export default function RandomDog() {
  const { isPending, isPendingSlow } = useLoads('randomDog', fetchRandomDog);
  return (
    <div>
      {isPending && `Loading... ${isPendingSlow && 'Taking a while...'}`}
    </div>
  )
}

By default, the timeout is 5 seconds, you can change this with the timeout config option.

Polling

React Loads supports request polling (reload data every x seconds) with the pollingInterval config option.

// Calls fetchRandomDog every 3 seconds.
const { ... } = useLoads('randomDog', fetchRandomDog, { pollingInterval: 3000 });

You can also add a pollWhile config option if you wish to control the behaviour of when the polling should run.

// Calls fetchRandomDog every 3 seconds while `shouldPoll` is truthy.
const shouldPoll = shouldTheDogBePollingRightNow();
const { ... } = useLoads('randomDog', fetchRandomDog, { pollingInterval: 3000, pollWhile: shouldPoll });

You can also access the record as the first parameter of pollWhile if you provide a function.

// Calls processImage every 3 seconds while it's status is 'processing'.
const { ... } = useLoads(
  'randomDog',
  fetchRandomDog,
  { pollingInterval: 3000, pollWhile: record => record?.response?.status === 'processing' }
);

Deduping

By default, all your requests are deduped on an interval of 500 milliseconds. Meaning that if React Loads sees more than one request of the same cache key in under 500 milliseconds, it will not invoke the other requests. You can change the deduping interval with the dedupingInterval config option.

Suspense

To use React Loads with Suspense, you can set the suspense config option to true.

// Set it globally:
import * as Loads from 'react-loads';

const config = {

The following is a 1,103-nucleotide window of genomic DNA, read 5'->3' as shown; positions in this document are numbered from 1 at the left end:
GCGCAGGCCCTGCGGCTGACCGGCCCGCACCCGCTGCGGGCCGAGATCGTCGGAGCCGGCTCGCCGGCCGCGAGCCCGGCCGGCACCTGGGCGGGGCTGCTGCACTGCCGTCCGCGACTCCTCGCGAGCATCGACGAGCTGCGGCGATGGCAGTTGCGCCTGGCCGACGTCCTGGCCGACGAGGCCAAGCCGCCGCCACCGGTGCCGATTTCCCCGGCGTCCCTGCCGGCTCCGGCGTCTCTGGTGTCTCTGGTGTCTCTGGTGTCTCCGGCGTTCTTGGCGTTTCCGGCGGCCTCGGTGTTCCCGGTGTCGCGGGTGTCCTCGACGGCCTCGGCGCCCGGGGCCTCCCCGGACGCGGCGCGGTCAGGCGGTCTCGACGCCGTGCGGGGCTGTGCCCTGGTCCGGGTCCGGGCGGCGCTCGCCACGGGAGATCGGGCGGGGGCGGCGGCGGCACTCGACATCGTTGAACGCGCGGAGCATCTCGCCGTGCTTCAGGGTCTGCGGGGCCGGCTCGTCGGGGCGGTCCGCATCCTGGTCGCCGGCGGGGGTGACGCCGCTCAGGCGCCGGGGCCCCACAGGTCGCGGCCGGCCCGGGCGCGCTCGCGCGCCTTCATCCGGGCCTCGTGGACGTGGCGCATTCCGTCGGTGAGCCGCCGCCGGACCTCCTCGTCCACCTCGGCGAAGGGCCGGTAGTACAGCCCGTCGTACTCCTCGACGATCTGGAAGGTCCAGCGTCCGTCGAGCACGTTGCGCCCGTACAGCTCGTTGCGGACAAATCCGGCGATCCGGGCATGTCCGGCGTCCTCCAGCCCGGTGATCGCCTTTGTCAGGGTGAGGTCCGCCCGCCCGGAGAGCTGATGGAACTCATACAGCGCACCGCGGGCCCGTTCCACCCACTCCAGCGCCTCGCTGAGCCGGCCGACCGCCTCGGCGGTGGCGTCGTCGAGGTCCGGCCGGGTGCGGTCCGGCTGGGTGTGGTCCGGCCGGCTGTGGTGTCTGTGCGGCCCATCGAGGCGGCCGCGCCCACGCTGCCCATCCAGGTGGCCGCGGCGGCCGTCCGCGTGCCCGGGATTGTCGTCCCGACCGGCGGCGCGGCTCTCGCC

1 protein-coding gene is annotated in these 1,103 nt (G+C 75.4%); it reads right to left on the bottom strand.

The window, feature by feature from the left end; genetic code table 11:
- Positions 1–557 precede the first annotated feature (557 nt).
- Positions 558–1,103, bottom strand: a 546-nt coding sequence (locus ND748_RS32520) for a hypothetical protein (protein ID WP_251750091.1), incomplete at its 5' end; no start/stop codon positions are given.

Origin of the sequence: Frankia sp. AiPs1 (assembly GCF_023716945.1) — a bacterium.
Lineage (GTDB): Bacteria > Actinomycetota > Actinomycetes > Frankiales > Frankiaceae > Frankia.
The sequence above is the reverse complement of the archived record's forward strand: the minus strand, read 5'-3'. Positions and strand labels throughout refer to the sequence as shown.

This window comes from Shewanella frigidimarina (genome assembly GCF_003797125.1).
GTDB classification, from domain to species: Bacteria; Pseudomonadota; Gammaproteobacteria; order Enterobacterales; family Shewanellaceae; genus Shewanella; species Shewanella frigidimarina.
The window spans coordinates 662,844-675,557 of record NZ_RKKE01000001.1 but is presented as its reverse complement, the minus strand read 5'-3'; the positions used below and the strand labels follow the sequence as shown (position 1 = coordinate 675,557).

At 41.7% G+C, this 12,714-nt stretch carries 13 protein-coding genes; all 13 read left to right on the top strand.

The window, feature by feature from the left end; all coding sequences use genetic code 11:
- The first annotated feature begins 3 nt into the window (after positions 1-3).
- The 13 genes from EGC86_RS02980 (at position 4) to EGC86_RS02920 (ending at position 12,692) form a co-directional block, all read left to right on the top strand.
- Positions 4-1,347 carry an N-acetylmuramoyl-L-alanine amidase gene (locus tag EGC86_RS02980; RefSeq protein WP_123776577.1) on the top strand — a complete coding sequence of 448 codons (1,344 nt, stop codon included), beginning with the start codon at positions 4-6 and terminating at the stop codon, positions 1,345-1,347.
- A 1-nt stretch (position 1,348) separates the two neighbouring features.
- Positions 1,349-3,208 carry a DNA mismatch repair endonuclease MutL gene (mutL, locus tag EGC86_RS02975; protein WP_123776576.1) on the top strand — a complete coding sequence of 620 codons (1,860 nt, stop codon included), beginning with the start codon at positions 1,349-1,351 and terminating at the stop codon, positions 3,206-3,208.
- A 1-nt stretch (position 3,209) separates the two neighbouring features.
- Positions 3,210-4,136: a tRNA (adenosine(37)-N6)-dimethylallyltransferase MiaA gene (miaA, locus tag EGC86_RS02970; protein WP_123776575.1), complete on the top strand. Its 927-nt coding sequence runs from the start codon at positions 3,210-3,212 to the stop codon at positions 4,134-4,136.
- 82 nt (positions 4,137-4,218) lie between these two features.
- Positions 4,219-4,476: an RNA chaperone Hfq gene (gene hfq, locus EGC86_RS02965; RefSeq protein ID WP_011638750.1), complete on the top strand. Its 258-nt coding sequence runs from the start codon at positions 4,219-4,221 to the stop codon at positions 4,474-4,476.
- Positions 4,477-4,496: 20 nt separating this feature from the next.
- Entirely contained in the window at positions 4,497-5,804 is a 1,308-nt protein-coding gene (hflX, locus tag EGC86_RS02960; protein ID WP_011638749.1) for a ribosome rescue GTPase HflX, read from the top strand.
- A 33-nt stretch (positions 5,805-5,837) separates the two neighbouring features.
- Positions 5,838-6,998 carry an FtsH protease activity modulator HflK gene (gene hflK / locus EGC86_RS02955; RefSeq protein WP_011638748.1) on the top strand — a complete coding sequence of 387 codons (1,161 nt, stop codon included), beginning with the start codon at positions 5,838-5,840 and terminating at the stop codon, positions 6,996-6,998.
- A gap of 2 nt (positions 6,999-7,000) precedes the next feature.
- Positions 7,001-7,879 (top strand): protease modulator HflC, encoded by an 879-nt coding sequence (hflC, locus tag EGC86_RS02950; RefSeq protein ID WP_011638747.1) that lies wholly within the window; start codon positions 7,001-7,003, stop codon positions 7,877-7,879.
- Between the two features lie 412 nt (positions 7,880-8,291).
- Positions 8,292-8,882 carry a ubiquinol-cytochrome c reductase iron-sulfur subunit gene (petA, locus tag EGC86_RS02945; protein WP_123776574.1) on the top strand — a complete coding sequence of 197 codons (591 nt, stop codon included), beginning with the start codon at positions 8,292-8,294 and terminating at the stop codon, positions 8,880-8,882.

suspense: true
}

export default function App() {
  return (
    <Loads.Provider config={config}>
      ...
    </Loads.Provider>
  )
}

// Or, set it locally:
export default function RandomDog() {
  const { ... } = useLoads('randomDog', fetchRandomDog, { suspense: true });
}

Once enabled, you can use the React.Suspense component to replicate the isPending state, and use error boundaries to display error states.

function RandomDog() {
  const { response } = useLoads('randomDog', fetchRandomDog, { suspense: true });
  return <img src={response.imgSrc} />;
}

function App() {
  return (
    <React.Suspense fallback={<div>loading...</div>}>
      <RandomDog />
    </React.Suspense>
  )
}

Optimistic responses

React Loads has the ability to optimistically update your data while it is still waiting for a response (if you know what the response will potentially look like). Once a response is received, then the optimistically updated data will be replaced by the response. This article explains the gist of optimistic UIs pretty well.

The setResponse function is provided in a meta object as seen below.

import React from 'react';
import * as Loads from 'react-loads';

async function fetchDog(id) {
  // Fetch the dog
}

function updateDog(id, data) {
  return async meta => {
    meta.setResponse(data);
    // Fetch the dog
  }
}

export default function RandomDog(props) {
  const dogRecord = Loads.useLoads('dog', fetchDog, { variables: [props.id] });

  const updateDogRecord = Loads.useDeferredLoads('dog', updateDog);

  return (
    <div>
      {dogRecord.isPending && 'Loading...'}
      {dogRecord.isResolved && <img src={dogRecord.response.imgSrc} />}